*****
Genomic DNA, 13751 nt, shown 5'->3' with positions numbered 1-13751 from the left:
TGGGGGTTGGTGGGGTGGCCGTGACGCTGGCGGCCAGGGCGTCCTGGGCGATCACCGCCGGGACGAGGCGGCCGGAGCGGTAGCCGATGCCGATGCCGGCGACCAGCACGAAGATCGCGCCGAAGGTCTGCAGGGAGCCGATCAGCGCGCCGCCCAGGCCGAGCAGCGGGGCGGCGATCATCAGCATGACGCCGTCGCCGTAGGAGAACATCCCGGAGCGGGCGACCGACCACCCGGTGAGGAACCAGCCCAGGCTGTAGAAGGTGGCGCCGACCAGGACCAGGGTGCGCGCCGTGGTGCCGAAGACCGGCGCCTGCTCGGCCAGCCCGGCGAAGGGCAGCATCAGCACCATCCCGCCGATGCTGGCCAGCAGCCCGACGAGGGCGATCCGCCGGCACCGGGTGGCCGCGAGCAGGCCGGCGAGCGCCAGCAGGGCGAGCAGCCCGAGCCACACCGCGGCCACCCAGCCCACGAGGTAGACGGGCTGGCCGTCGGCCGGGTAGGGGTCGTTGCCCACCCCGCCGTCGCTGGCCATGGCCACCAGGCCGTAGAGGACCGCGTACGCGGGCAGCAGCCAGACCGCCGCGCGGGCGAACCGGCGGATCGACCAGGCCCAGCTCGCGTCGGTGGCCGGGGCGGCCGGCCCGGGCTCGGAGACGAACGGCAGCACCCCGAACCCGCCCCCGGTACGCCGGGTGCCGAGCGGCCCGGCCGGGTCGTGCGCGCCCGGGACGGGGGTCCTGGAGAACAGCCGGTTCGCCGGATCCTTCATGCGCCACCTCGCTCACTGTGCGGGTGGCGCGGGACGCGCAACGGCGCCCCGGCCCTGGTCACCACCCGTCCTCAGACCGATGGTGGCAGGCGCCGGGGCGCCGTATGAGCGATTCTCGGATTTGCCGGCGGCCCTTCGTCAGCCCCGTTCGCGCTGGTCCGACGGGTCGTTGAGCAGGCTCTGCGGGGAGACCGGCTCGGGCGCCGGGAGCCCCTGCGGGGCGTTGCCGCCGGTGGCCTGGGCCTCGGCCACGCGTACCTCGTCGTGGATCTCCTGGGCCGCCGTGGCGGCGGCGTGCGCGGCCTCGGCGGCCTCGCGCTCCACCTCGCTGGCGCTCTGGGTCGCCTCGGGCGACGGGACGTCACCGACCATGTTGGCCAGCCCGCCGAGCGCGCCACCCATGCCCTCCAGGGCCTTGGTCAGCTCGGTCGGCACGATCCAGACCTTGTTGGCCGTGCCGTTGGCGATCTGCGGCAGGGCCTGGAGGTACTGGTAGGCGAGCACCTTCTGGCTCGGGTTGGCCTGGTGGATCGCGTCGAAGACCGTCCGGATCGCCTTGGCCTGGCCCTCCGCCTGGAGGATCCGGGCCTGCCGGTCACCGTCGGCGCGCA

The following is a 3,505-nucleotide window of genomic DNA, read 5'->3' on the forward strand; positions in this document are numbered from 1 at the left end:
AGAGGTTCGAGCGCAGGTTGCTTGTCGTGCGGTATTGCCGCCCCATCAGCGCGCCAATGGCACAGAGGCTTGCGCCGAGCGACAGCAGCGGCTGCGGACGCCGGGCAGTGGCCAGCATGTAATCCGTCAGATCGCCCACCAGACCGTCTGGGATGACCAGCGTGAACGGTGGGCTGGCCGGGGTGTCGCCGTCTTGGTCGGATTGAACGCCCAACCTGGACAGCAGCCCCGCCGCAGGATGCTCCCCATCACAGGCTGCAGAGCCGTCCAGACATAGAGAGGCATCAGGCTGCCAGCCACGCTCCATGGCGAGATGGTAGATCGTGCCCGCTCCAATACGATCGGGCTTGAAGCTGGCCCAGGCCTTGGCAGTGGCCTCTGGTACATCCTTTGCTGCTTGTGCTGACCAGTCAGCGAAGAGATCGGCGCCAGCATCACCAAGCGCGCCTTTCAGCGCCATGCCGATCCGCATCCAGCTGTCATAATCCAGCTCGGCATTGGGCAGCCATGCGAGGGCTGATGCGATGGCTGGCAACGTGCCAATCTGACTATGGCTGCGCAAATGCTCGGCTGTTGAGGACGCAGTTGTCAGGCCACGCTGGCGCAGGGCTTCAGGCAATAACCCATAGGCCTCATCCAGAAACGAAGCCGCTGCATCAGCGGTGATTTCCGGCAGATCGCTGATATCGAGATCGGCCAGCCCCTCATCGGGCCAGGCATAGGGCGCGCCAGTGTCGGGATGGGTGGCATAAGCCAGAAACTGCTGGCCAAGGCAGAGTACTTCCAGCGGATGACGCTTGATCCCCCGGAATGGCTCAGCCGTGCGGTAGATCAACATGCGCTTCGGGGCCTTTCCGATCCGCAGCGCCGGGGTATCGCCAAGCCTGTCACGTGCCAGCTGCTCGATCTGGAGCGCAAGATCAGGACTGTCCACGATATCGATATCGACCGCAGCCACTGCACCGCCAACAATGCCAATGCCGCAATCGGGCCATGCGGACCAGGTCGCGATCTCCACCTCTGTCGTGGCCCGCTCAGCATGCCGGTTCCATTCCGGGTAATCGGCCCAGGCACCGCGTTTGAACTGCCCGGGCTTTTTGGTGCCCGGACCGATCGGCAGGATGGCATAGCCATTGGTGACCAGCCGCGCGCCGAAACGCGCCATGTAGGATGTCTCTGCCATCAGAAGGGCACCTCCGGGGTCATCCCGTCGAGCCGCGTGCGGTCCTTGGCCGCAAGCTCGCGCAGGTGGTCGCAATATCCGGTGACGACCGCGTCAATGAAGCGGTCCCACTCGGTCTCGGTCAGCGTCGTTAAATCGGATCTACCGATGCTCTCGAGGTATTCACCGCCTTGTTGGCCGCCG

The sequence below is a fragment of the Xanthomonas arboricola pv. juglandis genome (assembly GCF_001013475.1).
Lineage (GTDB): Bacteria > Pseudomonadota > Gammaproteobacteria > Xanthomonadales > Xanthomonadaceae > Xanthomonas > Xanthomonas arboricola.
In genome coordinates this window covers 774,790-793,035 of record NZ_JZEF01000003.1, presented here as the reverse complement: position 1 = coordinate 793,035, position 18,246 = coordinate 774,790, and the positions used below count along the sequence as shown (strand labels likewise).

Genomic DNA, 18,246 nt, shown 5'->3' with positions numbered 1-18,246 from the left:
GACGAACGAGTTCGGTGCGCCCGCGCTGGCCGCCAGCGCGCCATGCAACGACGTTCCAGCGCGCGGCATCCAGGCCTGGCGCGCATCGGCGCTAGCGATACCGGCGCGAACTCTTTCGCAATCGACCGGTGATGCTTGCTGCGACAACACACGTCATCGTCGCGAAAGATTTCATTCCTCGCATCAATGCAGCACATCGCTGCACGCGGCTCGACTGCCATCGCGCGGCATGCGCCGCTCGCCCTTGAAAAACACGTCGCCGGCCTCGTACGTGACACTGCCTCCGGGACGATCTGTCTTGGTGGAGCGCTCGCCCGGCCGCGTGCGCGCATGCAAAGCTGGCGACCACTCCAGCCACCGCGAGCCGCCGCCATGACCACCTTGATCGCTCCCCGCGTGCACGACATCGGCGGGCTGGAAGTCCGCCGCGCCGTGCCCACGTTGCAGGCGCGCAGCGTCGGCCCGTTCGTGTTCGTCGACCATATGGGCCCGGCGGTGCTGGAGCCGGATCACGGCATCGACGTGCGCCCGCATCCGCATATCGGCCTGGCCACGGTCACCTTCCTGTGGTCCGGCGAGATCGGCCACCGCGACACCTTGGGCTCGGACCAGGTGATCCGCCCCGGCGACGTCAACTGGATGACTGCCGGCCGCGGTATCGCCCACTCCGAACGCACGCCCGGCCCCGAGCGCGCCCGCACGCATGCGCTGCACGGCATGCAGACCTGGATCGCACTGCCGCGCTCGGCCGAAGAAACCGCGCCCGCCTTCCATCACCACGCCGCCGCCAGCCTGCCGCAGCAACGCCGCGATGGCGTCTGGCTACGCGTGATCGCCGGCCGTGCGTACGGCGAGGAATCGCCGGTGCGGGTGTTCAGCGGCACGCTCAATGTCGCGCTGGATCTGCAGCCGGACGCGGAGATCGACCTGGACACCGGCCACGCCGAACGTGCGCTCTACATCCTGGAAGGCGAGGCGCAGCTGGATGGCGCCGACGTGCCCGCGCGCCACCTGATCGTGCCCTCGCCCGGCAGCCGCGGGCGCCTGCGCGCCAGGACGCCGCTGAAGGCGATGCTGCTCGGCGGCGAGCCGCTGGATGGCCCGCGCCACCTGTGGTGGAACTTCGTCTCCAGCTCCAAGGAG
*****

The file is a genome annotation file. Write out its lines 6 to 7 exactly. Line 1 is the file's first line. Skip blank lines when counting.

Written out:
Lineage (GTDB): Bacteria > Pseudomonadota > Gammaproteobacteria > Xanthomonadales > Xanthomonadaceae > Xanthomonas > Xanthomonas arboricola.
In genome coordinates this window covers 774,790-793,035 of record NZ_JZEF01000003.1, presented here as the reverse complement: position 1 = coordinate 793,035, position 18,246 = coordinate 774,790, and the positions used below count along the sequence as shown (strand labels likewise).